Senators and witnesses at a hearing Tuesday debated whether Dodd-Frank is helping or hurting investors as the law approaches its first year since passage.
Sen. Tim Johnson, D-S.D., chairman of the Senate Banking, Housing and Urban Affairs Committee. pledged to oversee the act's forthcoming rules for investor protection, including corporate governance provisions and whistle-blower incentives, but ranking member Sen. Richard Shelby, R-Ala., warned that those same changes “threaten to harm investors” by “saddling them” with new rules and giving more leverage to special interests.
In separate testimony, Anne Simpson, senior portfolio manager of global equities for the $241.3 billion California Public Employees' Retirement System, Sacramento, agreed that new Dodd-Frank provisions like corporate governance reform would provide investors “with better tools, including better information, to hold directors more accountable.”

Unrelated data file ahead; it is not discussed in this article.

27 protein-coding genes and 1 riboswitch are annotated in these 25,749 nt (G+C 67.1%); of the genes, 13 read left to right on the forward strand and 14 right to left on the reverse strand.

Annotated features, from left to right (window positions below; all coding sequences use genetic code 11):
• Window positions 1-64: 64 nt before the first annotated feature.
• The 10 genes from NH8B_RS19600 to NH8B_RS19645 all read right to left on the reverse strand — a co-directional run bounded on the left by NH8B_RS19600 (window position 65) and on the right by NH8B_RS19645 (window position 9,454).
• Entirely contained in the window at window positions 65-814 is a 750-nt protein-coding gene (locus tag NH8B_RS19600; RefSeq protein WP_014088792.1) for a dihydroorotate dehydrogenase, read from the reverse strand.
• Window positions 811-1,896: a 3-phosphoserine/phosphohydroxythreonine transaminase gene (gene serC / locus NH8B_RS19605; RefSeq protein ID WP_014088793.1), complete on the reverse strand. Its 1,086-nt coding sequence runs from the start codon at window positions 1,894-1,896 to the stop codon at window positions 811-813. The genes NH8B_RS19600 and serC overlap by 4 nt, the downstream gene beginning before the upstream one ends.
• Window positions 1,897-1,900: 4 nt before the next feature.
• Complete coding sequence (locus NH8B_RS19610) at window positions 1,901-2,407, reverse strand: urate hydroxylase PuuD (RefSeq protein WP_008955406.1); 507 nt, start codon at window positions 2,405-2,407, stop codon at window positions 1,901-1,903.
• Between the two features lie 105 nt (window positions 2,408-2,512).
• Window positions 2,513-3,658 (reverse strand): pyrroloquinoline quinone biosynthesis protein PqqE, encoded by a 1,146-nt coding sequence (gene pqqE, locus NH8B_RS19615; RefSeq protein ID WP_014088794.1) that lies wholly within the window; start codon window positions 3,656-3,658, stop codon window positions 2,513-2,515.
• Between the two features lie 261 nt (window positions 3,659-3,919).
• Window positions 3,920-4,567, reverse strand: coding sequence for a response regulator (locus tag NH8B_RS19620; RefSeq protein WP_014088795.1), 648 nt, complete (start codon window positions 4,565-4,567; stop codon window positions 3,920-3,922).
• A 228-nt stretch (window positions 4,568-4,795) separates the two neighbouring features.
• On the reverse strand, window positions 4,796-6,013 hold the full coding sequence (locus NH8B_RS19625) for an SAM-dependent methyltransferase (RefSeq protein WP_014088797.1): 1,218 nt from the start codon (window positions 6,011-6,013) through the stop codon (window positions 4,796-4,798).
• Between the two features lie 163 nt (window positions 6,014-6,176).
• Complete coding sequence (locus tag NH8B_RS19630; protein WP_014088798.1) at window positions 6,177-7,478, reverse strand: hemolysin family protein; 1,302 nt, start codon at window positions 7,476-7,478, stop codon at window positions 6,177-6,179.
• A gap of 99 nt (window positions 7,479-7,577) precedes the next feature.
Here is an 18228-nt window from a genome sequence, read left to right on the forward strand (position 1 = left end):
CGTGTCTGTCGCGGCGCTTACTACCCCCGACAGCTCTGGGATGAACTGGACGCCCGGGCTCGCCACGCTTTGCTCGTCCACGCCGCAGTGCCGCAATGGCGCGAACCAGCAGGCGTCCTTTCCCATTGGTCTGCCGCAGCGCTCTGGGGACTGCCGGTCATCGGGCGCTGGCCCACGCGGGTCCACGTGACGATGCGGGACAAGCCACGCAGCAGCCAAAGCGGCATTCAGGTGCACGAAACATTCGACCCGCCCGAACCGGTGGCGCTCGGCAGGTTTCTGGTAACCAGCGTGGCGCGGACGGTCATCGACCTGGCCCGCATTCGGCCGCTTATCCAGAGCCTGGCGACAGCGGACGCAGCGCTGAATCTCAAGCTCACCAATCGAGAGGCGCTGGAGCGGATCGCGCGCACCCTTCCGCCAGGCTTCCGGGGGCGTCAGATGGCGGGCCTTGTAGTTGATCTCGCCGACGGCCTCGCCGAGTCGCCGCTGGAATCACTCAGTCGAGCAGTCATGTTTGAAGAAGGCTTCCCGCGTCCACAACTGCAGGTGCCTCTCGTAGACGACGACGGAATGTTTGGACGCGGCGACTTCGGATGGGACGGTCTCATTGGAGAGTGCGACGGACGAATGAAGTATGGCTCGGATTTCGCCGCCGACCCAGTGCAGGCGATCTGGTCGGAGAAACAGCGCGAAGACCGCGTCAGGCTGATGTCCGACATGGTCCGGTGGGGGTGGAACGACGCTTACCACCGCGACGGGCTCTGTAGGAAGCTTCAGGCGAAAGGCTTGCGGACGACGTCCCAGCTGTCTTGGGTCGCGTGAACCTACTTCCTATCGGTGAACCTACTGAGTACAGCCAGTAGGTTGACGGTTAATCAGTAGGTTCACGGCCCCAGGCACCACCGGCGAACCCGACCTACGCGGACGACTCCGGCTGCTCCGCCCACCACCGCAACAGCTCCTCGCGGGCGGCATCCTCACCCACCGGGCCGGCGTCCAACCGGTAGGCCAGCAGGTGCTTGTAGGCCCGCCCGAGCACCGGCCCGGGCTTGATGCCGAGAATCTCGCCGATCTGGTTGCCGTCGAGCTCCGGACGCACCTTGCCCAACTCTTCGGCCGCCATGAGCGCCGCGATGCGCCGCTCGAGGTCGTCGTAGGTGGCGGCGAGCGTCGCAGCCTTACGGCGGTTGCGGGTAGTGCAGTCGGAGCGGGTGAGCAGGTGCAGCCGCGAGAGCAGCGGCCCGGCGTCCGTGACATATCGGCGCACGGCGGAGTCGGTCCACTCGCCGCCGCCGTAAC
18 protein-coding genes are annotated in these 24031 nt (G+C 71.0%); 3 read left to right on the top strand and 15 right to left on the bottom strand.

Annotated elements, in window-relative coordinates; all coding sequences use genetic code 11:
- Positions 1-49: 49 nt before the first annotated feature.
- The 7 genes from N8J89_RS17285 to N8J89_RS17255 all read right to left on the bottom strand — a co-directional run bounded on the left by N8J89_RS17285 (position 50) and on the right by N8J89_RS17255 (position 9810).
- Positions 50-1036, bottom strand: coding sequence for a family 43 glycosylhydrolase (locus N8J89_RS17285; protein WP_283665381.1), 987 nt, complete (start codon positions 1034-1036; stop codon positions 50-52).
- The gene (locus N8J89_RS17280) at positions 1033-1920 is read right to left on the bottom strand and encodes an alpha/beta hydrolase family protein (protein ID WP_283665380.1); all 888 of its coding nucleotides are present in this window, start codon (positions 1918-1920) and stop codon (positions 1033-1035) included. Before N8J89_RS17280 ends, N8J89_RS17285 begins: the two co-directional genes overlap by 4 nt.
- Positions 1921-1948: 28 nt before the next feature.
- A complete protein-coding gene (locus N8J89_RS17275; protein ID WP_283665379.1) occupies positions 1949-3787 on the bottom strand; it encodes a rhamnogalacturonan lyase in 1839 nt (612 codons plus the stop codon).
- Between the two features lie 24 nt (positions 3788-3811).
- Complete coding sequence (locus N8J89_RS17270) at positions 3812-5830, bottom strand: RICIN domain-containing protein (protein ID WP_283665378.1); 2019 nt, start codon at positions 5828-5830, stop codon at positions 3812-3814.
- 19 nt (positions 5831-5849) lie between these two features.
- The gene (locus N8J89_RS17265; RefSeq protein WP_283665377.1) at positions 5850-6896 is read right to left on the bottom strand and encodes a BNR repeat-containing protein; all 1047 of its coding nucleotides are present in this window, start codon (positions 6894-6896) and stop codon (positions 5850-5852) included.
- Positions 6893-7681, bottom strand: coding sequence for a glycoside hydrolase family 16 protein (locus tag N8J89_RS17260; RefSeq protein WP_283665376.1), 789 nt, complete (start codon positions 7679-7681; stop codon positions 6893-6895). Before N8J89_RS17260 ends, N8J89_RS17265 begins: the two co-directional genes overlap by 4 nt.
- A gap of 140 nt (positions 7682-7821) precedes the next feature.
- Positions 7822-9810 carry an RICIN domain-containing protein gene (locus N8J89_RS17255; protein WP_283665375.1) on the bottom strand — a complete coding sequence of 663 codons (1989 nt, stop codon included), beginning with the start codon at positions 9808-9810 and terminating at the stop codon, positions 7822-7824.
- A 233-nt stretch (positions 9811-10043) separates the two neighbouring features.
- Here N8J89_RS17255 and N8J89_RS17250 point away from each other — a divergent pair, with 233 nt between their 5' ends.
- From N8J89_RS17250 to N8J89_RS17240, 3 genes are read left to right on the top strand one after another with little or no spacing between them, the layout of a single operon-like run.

However, Harvey Pitt, former SEC chairman and general counsel, said Dodd-Frank was “a missed opportunity to fix what was clearly broken. We've saddled regulators with a more cumbersome regulatory system. I am deeply concerned that Dodd-Frank set up everybody for failure.”
When it comes to new oversight of hedge funds and private equity firms, for example, “the SEC cannot possibly fulfill” its added duties, Mr. Pitt said.